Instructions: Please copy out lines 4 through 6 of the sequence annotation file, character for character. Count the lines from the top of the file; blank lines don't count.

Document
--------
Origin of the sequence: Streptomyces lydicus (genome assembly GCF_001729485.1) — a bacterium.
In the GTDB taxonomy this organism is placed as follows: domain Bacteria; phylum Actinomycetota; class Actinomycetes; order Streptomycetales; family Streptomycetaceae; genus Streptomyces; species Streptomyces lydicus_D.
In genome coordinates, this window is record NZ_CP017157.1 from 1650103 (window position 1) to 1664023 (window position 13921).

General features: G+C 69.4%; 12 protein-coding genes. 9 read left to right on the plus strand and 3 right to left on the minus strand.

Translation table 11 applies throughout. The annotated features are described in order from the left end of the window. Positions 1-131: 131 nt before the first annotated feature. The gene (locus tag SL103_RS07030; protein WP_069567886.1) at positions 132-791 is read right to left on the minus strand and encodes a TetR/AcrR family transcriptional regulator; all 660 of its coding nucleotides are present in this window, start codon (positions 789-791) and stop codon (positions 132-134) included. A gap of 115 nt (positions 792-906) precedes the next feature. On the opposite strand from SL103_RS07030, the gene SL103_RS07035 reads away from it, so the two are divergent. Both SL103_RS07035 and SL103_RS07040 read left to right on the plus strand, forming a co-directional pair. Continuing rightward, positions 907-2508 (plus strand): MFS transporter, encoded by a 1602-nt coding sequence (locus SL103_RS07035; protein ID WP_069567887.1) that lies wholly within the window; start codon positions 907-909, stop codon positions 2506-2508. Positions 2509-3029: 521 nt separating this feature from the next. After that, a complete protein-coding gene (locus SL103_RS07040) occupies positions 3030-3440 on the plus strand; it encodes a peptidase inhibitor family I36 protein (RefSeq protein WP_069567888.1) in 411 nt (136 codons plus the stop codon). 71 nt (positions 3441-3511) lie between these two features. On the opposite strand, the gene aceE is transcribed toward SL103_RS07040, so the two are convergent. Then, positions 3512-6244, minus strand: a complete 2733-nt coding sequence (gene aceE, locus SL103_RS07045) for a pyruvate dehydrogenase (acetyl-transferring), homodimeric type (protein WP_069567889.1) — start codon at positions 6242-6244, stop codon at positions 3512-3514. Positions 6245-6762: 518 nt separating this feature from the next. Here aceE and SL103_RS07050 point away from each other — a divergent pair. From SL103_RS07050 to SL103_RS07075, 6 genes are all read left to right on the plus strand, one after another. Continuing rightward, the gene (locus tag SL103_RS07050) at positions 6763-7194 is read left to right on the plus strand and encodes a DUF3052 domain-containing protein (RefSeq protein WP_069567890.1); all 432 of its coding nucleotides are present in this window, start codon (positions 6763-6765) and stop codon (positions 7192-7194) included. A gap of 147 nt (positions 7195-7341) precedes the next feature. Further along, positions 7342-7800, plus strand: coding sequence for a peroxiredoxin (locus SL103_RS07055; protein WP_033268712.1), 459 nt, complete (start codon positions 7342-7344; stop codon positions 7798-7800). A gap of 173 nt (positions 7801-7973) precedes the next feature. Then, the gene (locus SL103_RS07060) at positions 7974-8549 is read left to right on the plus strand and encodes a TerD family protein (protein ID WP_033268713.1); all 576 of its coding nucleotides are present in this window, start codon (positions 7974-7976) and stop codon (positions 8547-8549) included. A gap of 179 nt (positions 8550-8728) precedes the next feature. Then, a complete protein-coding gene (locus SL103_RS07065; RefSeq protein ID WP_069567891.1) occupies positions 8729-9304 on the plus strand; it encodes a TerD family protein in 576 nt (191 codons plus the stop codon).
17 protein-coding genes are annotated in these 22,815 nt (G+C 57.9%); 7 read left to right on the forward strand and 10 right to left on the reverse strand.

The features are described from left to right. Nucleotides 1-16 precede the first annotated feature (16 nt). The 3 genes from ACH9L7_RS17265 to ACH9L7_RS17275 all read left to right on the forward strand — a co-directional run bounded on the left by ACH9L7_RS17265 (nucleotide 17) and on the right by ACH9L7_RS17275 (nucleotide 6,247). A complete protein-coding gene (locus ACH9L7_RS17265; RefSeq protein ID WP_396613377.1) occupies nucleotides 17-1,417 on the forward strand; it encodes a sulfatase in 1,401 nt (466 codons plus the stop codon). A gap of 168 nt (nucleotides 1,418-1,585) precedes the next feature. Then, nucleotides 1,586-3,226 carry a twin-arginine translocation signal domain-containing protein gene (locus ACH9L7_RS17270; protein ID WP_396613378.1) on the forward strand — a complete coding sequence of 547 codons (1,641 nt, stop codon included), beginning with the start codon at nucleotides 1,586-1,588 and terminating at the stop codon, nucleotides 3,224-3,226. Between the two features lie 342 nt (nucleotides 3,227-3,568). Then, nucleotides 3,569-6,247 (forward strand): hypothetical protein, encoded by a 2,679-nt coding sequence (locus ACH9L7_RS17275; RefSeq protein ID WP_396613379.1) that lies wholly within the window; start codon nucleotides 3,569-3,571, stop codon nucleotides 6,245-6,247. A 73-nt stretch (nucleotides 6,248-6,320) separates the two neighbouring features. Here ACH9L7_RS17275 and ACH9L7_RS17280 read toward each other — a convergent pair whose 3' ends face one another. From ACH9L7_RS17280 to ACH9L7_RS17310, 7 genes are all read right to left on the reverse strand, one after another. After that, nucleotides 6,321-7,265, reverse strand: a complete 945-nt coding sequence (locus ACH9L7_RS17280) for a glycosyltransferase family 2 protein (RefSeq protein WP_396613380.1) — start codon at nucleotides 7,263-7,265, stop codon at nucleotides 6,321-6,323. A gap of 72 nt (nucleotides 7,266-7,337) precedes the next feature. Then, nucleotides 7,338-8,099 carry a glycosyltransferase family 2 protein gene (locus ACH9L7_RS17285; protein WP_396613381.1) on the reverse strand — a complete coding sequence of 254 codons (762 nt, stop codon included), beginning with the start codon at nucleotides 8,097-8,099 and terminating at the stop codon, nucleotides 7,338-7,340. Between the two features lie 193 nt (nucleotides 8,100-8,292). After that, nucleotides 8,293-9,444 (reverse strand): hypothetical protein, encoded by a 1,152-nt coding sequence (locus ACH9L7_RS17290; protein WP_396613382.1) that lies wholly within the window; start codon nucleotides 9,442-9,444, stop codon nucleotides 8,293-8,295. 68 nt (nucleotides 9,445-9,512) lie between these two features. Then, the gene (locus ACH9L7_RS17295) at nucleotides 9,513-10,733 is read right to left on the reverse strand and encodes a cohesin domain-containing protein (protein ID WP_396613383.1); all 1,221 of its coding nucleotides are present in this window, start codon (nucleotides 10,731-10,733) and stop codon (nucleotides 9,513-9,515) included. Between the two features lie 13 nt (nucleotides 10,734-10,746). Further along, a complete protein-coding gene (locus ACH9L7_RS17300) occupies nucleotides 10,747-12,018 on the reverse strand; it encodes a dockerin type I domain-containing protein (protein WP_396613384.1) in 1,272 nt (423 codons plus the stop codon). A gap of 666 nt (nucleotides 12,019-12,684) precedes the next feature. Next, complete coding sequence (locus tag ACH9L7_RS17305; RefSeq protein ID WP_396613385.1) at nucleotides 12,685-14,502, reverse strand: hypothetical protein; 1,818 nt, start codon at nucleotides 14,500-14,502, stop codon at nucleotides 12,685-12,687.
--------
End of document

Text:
General features: G+C 69.4%; 12 protein-coding genes. 9 read left to right on the plus strand and 3 right to left on the minus strand.

Translation table 11 applies throughout. The annotated features are described in order from the left end of the window. Positions 1-131: 131 nt before the first annotated feature. The gene (locus tag SL103_RS07030; protein WP_069567886.1) at positions 132-791 is read right to left on the minus strand and encodes a TetR/AcrR family transcriptional regulator; all 660 of its coding nucleotides are present in this window, start codon (positions 789-791) and stop codon (positions 132-134) included. A gap of 115 nt (positions 792-906) precedes the next feature. On the opposite strand from SL103_RS07030, the gene SL103_RS07035 reads away from it, so the two are divergent. Both SL103_RS07035 and SL103_RS07040 read left to right on the plus strand, forming a co-directional pair. Continuing rightward, positions 907-2508 (plus strand): MFS transporter, encoded by a 1602-nt coding sequence (locus SL103_RS07035; protein ID WP_069567887.1) that lies wholly within the window; start codon positions 907-909, stop codon positions 2506-2508. Positions 2509-3029: 521 nt separating this feature from the next. After that, a complete protein-coding gene (locus SL103_RS07040) occupies positions 3030-3440 on the plus strand; it encodes a peptidase inhibitor family I36 protein (RefSeq protein WP_069567888.1) in 411 nt (136 codons plus the stop codon). 71 nt (positions 3441-3511) lie between these two features. On the opposite strand, the gene aceE is transcribed toward SL103_RS07040, so the two are convergent. Then, positions 3512-6244, minus strand: a complete 2733-nt coding sequence (gene aceE, locus SL103_RS07045) for a pyruvate dehydrogenase (acetyl-transferring), homodimeric type (protein WP_069567889.1) — start codon at positions 6242-6244, stop codon at positions 3512-3514. Positions 6245-6762: 518 nt separating this feature from the next. Here aceE and SL103_RS07050 point away from each other — a divergent pair. From SL103_RS07050 to SL103_RS07075, 6 genes are all read left to right on the plus strand, one after another. Continuing rightward, the gene (locus tag SL103_RS07050) at positions 6763-7194 is read left to right on the plus strand and encodes a DUF3052 domain-containing protein (RefSeq protein WP_069567890.1); all 432 of its coding nucleotides are present in this window, start codon (positions 6763-6765) and stop codon (positions 7192-7194) included. A gap of 147 nt (positions 7195-7341) precedes the next feature. Further along, positions 7342-7800, plus strand: coding sequence for a peroxiredoxin (locus SL103_RS07055; protein WP_033268712.1), 459 nt, complete (start codon positions 7342-7344; stop codon positions 7798-7800). A gap of 173 nt (positions 7801-7973) precedes the next feature. Then, the gene (locus SL103_RS07060) at positions 7974-8549 is read left to right on the plus strand and encodes a TerD family protein (protein ID WP_033268713.1); all 576 of its coding nucleotides are present in this window, start codon (positions 7974-7976) and stop codon (positions 8547-8549) included. A gap of 179 nt (positions 8550-8728) precedes the next feature. Then, a complete protein-coding gene (locus SL103_RS07065; RefSeq protein ID WP_069567891.1) occupies positions 8729-9304 on the plus strand; it encodes a TerD family protein in 576 nt (191 codons plus the stop codon).
17 protein-coding genes are annotated in these 22,815 nt (G+C 57.9%); 7 read left to right on the forward strand and 10 right to left on the reverse strand.